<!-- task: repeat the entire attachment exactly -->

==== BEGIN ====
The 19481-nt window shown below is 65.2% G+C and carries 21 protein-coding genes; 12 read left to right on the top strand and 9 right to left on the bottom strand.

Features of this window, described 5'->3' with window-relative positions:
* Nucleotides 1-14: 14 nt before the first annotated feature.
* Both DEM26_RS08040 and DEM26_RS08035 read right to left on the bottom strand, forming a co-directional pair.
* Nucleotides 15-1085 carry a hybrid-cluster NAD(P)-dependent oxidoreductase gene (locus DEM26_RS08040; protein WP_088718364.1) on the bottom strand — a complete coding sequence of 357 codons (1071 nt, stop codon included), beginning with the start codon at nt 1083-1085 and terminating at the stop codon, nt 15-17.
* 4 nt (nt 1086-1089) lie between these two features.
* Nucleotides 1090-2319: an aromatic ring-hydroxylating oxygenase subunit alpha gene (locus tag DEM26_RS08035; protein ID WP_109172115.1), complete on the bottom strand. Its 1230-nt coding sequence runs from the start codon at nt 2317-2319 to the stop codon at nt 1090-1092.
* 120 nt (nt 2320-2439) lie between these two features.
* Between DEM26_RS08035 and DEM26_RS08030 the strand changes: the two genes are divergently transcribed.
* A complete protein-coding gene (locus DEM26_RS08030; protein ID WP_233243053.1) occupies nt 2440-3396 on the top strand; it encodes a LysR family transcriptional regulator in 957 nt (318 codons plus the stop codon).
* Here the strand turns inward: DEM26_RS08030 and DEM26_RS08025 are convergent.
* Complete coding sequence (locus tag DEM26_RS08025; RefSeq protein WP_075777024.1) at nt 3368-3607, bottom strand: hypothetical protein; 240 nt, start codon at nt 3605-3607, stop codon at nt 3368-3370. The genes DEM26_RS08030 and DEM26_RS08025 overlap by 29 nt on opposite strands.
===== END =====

The 19481-nt window shown below is 65.2% G+C and carries 21 protein-coding genes; 12 read left to right on the top strand and 9 right to left on the bottom strand.

Features of this window, described 5'->3' with window-relative positions:
* Nucleotides 1-14: 14 nt before the first annotated feature.
* Both DEM26_RS08040 and DEM26_RS08035 read right to left on the bottom strand, forming a co-directional pair.
* Nucleotides 15-1085 carry a hybrid-cluster NAD(P)-dependent oxidoreductase gene (locus DEM26_RS08040; protein WP_088718364.1) on the bottom strand — a complete coding sequence of 357 codons (1071 nt, stop codon included), beginning with the start codon at nt 1083-1085 and terminating at the stop codon, nt 15-17.
* 4 nt (nt 1086-1089) lie between these two features.
* Nucleotides 1090-2319: an aromatic ring-hydroxylating oxygenase subunit alpha gene (locus tag DEM26_RS08035; protein ID WP_109172115.1), complete on the bottom strand. Its 1230-nt coding sequence runs from the start codon at nt 2317-2319 to the stop codon at nt 1090-1092.
* 120 nt (nt 2320-2439) lie between these two features.
* Between DEM26_RS08035 and DEM26_RS08030 the strand changes: the two genes are divergently transcribed.
* A complete protein-coding gene (locus DEM26_RS08030; protein ID WP_233243053.1) occupies nt 2440-3396 on the top strand; it encodes a LysR family transcriptional regulator in 957 nt (318 codons plus the stop codon).
* Here the strand turns inward: DEM26_RS08030 and DEM26_RS08025 are convergent.
* Complete coding sequence (locus tag DEM26_RS08025; RefSeq protein WP_075777024.1) at nt 3368-3607, bottom strand: hypothetical protein; 240 nt, start codon at nt 3605-3607, stop codon at nt 3368-3370. The genes DEM26_RS08030 and DEM26_RS08025 overlap by 29 nt on opposite strands.